Given recent deregulation trends, utilities themselves are moving away from this monolithic monopoly mindset. They are often precluded from owning new generation, no longer control what power is transferred over their transmission networks, and are increasingly called upon to resolve impacts on their distribution grids from DER they do not own or control. The world is changing. One can fight what appears to be the inevitable DER trend by opposing net metering or by increasing demand charges, or one can look into the future and articulate a new utility of the future that includes offering new services, such as microgrids.
Historically, private and public sector consumers not getting what they wanted in terms of reliability or renewables from their host distribution utilities developed microgrids. Yet, the concept of a utility distribution microgrid—a term first used by Navigant Research in 2012—turns this value proposition on its head. As utilities seek new business models to better manage both customer- and utility-owned DER, the UDM platform offers a path forward with win-win scenarios for each side.
Microgrids operated/owned by utilities can serve the distribution grid first and work as a platform for new utility services. UDM adoption is dependent upon regulatory reforms, natural disasters, and both customer and utility adoption rates of DER. Because of this, UDMs are expected to only be deployed for a small portion of the broad addressable market over next decade. Nevertheless, they are expected to capture an increasing share of the total microgrid investment stream.
How big is this market? According to a recent report from Navigant Research, the market for UDMs in the United States is poised for major growth. By 2024, annual investment in UDMs deployed by both investor-owned utilities (IOUs) and publicly owned utilities will reach nearly $1 billion. (Global growth, fueled by countries such as China, will surpass $6 billion annually by that same date, according to Navigant Research.)
As noted in one of my recent blogs, the roles of IOUs and public power entities flip-flop over time.
Interestingly enough, unregulated arms of IOUs such as Southern California Edison, Sempra Energy, Xcel,and Duke Energy are beginning to invest in third-party microgrids as a business venture; the regulated side of the utility holding company will also play a larger role in microgrid deployments in the foreseeable future. Their public power counterpoints, however, will lead in new capacity additions due primarily to regulatory issues pertaining to the uncertainty surrounding the ability of rate-basing microgrid investments that might only serve a small subset of a utility customer classes. Smaller publicly owned utilities can move quicker due to less conflicts between customers and shareholders, as well.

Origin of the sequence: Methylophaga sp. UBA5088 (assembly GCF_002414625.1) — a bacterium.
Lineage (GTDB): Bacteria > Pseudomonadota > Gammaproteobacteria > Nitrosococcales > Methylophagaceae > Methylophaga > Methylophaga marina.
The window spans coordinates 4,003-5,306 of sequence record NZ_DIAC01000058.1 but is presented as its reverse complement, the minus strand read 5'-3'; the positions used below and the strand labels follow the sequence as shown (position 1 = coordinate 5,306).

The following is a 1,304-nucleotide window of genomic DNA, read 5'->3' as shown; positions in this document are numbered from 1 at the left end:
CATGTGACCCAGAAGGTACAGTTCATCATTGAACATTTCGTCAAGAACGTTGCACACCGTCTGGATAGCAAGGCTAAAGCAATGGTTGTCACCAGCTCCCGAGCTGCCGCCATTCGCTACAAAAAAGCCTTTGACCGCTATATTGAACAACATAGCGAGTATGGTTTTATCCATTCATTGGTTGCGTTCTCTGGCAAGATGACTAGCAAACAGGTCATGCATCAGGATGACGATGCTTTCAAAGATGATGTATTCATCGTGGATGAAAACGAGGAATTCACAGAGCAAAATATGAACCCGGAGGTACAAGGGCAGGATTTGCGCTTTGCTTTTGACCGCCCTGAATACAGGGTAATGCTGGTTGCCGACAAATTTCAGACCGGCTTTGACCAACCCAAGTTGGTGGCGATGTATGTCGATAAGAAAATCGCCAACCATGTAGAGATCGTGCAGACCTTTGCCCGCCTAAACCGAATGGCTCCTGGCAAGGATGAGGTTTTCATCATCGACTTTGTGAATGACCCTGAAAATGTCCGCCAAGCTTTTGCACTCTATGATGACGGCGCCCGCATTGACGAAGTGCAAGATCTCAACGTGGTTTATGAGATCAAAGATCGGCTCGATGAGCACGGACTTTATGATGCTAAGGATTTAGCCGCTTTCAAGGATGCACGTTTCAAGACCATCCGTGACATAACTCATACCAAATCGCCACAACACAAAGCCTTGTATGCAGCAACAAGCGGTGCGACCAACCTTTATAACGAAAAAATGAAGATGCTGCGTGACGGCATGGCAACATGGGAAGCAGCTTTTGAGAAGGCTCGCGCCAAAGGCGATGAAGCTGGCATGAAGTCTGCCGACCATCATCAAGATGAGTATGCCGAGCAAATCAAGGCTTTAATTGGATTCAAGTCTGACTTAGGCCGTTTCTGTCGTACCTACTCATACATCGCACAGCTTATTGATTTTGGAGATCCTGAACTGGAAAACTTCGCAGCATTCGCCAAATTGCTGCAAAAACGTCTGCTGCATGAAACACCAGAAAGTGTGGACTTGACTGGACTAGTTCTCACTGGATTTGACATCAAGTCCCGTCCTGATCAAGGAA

The Bottom Line
Pessimists see growth in capacity from solar PV, advanced batteries, and other forms of DER as the supreme threat to incumbent distribution utilities, echoing the much-ballyhooed utility death spiral storyline. A new report from the National Renewable Energy Laboratory (NREL) is fueling this fire. NREL dramatically increased its estimate of the technical potential of rooftop solar PV in the United States to 1,118 GW, which represents the equivalent of 39% of current U.S. electricity sales.
Despite these large numbers, optimists see future growth in solar PV as an opportunity for utilities to reinvent themselves, aligning their business strategy with the emerging digital economy and creating new two-way and mutually beneficial relationships with customers.
Where does the truth lie? The key to future success in this emerging market for smart DER solutions is aligning the right technology with the right business model. Maximizing the value of each asset deployed within a network hinges, in turn, upon a controls platform that can anticipate the future, react to changing grid conditions on a sub-second basis, and incorporate contingencies to ensure reliability and resilience.
Utilities cannot move forward in this ever-shifting technology and policy landscape alone. They will need to partner with private technology companies. Of particular importance will be those offering intelligent software controls and energy storage devices—companies such as OATI, Sunverge, Younicos, and Geli. Large technology firms like ABB, GE, Eaton, or Siemens are also critical from a risk reduction perspective and engineering know-how. In short, the term hybrid will carry many meanings for UDMs, as different kinds of batteries, generation, and controls will be incorporated into increasingly complex microgrids that leverage technology advances being offered by companies both small and large.
UDMs offer the promise of allowing utilities to carve out a role in the future DER landscape. Rather than coming late to the party on DER technologies, utilities can now experiment with energy storage and optimize diverse DER portfolios within new distribution networks such as microgrids.
The bottom line is that utilities should continue to experiment with microgrid designs, business models, and creative partnerships with third-party providers. There is no clear, single path forward in the world’s best market—the United States—due to the variance in available generation resources, regulatory structures, and rate profiles. There will likely never be a “one size fits all” microgrid. However, since microgrids are so flexible and accommodating, a growing numbers of utilities will find value in exploring the emerging UDM landscape.